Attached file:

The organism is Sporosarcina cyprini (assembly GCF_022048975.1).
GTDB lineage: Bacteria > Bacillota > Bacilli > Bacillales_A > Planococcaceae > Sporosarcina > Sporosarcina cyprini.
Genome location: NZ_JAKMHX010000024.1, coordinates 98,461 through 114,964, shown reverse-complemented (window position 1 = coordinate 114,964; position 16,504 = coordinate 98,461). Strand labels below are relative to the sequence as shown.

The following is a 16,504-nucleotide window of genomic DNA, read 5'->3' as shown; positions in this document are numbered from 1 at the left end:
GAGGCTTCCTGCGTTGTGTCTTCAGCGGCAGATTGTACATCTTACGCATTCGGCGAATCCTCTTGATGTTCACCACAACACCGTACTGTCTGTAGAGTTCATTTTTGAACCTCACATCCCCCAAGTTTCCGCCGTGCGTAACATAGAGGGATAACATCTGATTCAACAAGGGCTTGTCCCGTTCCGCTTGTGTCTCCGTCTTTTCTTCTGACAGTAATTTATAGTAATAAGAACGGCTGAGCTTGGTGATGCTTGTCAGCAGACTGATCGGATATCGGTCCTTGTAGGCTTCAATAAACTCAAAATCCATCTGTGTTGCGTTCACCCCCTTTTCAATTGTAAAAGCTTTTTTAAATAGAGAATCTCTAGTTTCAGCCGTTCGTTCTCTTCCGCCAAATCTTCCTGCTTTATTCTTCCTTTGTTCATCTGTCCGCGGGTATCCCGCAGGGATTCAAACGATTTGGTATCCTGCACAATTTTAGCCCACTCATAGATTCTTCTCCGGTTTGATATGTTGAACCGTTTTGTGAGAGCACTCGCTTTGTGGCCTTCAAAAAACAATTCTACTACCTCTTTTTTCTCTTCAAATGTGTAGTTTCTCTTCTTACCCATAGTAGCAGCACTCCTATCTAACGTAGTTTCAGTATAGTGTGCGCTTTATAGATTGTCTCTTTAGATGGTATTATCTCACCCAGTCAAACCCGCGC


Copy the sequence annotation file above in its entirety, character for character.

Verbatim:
The organism is Sporosarcina cyprini (assembly GCF_022048975.1).
GTDB lineage: Bacteria > Bacillota > Bacilli > Bacillales_A > Planococcaceae > Sporosarcina > Sporosarcina cyprini.
Genome location: NZ_JAKMHX010000024.1, coordinates 98,461 through 114,964, shown reverse-complemented (window position 1 = coordinate 114,964; position 16,504 = coordinate 98,461). Strand labels below are relative to the sequence as shown.

The following is a 16,504-nucleotide window of genomic DNA, read 5'->3' as shown; positions in this document are numbered from 1 at the left end:
GAGGCTTCCTGCGTTGTGTCTTCAGCGGCAGATTGTACATCTTACGCATTCGGCGAATCCTCTTGATGTTCACCACAACACCGTACTGTCTGTAGAGTTCATTTTTGAACCTCACATCCCCCAAGTTTCCGCCGTGCGTAACATAGAGGGATAACATCTGATTCAACAAGGGCTTGTCCCGTTCCGCTTGTGTCTCCGTCTTTTCTTCTGACAGTAATTTATAGTAATAAGAACGGCTGAGCTTGGTGATGCTTGTCAGCAGACTGATCGGATATCGGTCCTTGTAGGCTTCAATAAACTCAAAATCCATCTGTGTTGCGTTCACCCCCTTTTCAATTGTAAAAGCTTTTTTAAATAGAGAATCTCTAGTTTCAGCCGTTCGTTCTCTTCCGCCAAATCTTCCTGCTTTATTCTTCCTTTGTTCATCTGTCCGCGGGTATCCCGCAGGGATTCAAACGATTTGGTATCCTGCACAATTTTAGCCCACTCATAGATTCTTCTCCGGTTTGATATGTTGAACCGTTTTGTGAGAGCACTCGCTTTGTGGCCTTCAAAAAACAATTCTACTACCTCTTTTTTCTCTTCAAATGTGTAGTTTCTCTTCTTACCCATAGTAGCAGCACTCCTATCTAACGTAGTTTCAGTATAGTGTGCGCTTTATAGATTGTCTCTTTAGATGGTATTATCTCACCCAGTCAAACCCGCGC